When operations supervisor Chuah Teck Leong, 25, and his wife, administrative assistant Sim Yi Ning, 23, were looking for interior design inspirations last year, they fell in love with the spacious look of open-concept kitchens.
Open kitchens are not enclosed by walls, unlike traditional kitchens, and often seamlessly extend into the living or dining room. No surprise then that the couple chose to go sans kitchen partition wall when designing their new four-room Build- To-Order (BTO) HDB flat in Sembawang last July.
According to the Housing and Development Board, six in 10 new homeowners are now choosing to go with an open-kitchen layout, which is part of the HDB's Optional Component Scheme. The slate of options covers flooring, doors and sanitary fittings too. HDB has been offering the open-kitchen option for select BTO projects since September 2013, after its 2012 pilot project at Teck Ghee Parkview saw a 70 per cent take-up rate for the open-kitchen layout.
An HDB spokesman says: "Besides giving homeowners greater flexibility in terms of design of their home, the option also saves them the hassle and cost of hacking walls if they would rather go for an open-kitchen layout."
And even though the first batch of flats with the open-kitchen option will be ready only in 2017, it has not stopped numerous other homeowners from removing walls in their resale and BTO apartments to hop on the open-kitchen bandwagon.
For army regular Delvin Chua, 32, and his wife, financial consultant Jeannie Chua, 30, their open-kitchen layout is a reflection of their lifestyle. "We love entertaining so it made sense to have an open kitchen that would allow for the kind of interaction," Mr Chua says.
The couple removed all non-essential walls in their four-room resale apartment in Sin Ming and kept the concrete flooring and white scheme throughout, giving their kitchen and living room a seamless and spacious feel. "Compared with the cramped original layout, the open kitchen allowed for more built-in storage, which is important for a smaller home like ours," he adds.
It seems to be a sentiment shared by many other young couples between the ages of 25 and 35, according to interior designers that Life! spoke to.
Mr Arjan Nijen Twilhaar, 43, principal designer at interior design firm Aiden T., says the new preference among 70 per cent of his younger clients is for breakfast counters and kitchen islands.
"These days, younger couples are well researched and they come to me with pictures of open kitchens from magazines and websites such as Pinterest," he says.
"Plus, because they tend to cook less often and entertain more, they're more receptive to the idea of open kitchens."
Mr Mark Chen, 32, manager at interior design studio Artistroom, agrees, saying: "People used to be worried about the smell of food permeating the home, but nowadays, couples are more health-conscious and tend to bake, steam and air-fry their food, so the lack of walls is less of an issue."
He himself opted for an open kitchen in his four-room BTO apartment in Sembawang as he and his wife, Ms Katy Chong, 31, do only light cooking at home. "The powerful chimney hood we installed above the stove also helps eliminate any lingering food smells," he says.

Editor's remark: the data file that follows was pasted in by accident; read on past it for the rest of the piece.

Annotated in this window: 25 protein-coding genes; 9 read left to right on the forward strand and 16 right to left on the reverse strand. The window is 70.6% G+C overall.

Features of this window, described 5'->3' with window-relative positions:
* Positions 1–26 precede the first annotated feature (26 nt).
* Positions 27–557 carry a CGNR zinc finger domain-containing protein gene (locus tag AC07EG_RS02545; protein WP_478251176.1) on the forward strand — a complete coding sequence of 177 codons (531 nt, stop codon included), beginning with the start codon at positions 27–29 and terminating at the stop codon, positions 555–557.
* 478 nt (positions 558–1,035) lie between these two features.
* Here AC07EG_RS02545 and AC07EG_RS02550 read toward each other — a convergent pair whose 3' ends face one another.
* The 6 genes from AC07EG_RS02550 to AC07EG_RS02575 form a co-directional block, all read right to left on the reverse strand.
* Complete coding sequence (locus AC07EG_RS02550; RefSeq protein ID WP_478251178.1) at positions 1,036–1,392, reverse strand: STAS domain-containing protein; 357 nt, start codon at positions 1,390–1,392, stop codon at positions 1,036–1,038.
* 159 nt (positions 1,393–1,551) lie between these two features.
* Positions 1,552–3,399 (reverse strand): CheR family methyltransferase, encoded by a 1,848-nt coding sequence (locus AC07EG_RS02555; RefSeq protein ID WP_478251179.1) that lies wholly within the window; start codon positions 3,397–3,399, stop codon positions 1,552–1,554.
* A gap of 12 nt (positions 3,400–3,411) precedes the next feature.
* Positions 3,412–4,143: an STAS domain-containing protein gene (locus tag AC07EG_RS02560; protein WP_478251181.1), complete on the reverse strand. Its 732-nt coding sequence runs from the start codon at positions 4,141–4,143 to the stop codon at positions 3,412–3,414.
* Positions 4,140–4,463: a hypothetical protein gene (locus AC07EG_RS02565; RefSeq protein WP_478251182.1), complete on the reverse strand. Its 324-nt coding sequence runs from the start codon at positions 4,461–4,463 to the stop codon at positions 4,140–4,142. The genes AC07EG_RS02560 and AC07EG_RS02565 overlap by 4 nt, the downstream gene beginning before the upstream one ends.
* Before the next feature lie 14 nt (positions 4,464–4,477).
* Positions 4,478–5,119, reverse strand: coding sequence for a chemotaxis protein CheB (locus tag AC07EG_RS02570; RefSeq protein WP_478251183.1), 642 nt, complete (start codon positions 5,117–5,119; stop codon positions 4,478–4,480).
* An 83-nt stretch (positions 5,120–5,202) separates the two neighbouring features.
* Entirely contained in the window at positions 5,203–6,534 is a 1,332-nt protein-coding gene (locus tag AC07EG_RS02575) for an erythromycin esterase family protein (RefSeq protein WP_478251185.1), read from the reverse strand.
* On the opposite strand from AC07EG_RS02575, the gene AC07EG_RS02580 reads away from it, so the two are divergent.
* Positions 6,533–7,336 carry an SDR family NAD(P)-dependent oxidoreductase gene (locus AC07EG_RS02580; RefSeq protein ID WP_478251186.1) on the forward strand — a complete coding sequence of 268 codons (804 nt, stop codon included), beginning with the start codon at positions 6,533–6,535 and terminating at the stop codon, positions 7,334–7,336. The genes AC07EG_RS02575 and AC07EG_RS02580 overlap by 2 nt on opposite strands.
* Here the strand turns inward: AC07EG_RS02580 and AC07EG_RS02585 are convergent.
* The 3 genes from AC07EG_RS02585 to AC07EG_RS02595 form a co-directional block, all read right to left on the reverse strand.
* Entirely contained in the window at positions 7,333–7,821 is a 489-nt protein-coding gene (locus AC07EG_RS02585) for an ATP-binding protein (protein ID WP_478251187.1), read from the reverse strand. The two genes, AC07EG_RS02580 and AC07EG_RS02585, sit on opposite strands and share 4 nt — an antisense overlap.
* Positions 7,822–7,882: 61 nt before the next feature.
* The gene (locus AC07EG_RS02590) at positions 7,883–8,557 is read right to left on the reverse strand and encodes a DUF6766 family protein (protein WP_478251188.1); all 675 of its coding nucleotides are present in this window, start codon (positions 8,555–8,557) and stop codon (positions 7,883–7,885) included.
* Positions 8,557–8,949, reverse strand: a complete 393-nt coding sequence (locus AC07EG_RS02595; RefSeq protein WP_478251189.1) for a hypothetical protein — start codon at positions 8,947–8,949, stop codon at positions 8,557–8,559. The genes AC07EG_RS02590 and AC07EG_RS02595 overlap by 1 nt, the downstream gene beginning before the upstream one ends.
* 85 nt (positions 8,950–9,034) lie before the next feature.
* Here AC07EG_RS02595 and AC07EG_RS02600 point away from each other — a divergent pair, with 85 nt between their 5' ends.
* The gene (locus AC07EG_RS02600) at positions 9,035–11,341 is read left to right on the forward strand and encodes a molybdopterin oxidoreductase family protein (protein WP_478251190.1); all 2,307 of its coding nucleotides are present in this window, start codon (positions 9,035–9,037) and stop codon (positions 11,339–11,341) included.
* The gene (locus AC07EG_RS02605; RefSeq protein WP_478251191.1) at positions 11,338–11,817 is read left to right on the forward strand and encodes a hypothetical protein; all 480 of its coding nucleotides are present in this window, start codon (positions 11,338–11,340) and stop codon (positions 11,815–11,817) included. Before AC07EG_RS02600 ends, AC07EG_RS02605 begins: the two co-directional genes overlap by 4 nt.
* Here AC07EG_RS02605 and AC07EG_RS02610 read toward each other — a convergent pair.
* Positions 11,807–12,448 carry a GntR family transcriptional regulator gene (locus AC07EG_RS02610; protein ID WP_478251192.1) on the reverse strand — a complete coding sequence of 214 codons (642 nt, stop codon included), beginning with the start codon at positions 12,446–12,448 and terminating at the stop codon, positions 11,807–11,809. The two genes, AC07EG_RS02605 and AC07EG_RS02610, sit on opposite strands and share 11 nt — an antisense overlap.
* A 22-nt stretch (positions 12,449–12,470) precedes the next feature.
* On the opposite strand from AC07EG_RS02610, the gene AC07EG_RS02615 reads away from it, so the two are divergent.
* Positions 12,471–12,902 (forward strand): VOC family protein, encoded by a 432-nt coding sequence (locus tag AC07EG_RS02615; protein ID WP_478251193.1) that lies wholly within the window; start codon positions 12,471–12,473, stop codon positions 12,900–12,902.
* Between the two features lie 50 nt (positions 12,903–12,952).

The biggest draw of an open kitchen, however, seems to be its ability to maximise space, especially when the newer BTO flats are significantly smaller.
Mr Kelvin Teo, 38, principal designer at interior design firm Space Sense Studio, says: "You used to be able to have space for a separate dining table, but now, people want dual-function features such as kitchen islands (which can provide additional storage or be used as a dining table or bar) to save space in a small apartment."
But as good as open kitchens look, they do not always come cheap.
Because they often require customised built-in storage for appliances such as ovens, microwaves and refrigerators, Mr Chen estimates that the total renovation cost, including basic kitchen appliances, removing of walls and carpentry work, can range between $15,000 and $40,000 for a five-room flat, depending on the scale of work and size of the kitchen.
Home owners also need to be careful about their design from the get-go, advises Mr Twilhaar.
"Your kitchen and living area should have design elements that tie them together and you should consider how to hide or display your kitchen appliances. Your kitchen counters will be visible so if they are cluttered, your entire home looks messy."
Another consideration for HDB owners is the layout of the kitchen.
Mr Chen says: "HDB does not allow home owners to change the location of the washbasin beyond the perimeters of the kitchen, so it's important to discuss whether an open kitchen is feasible for the layout of your home."
For those on the fence, a transitional open kitchen – one which still has some separation between the kitchen and living space – can be a good middle ground.
It is also a good option for families who want an open layout, but cook frequently and worry about the smell of food spreading through their home.
Mr Twilhaar says: "By having a sliding glass partition to separate the wet and dry kitchen or opting for only a breakfast bar, you can keep the unsightly elements such as the stove and washbasin out of sight while still getting the airy, spacious feel of an open kitchen.
"It's the best of both worlds."
Written by Ankita Varma for The Straits Times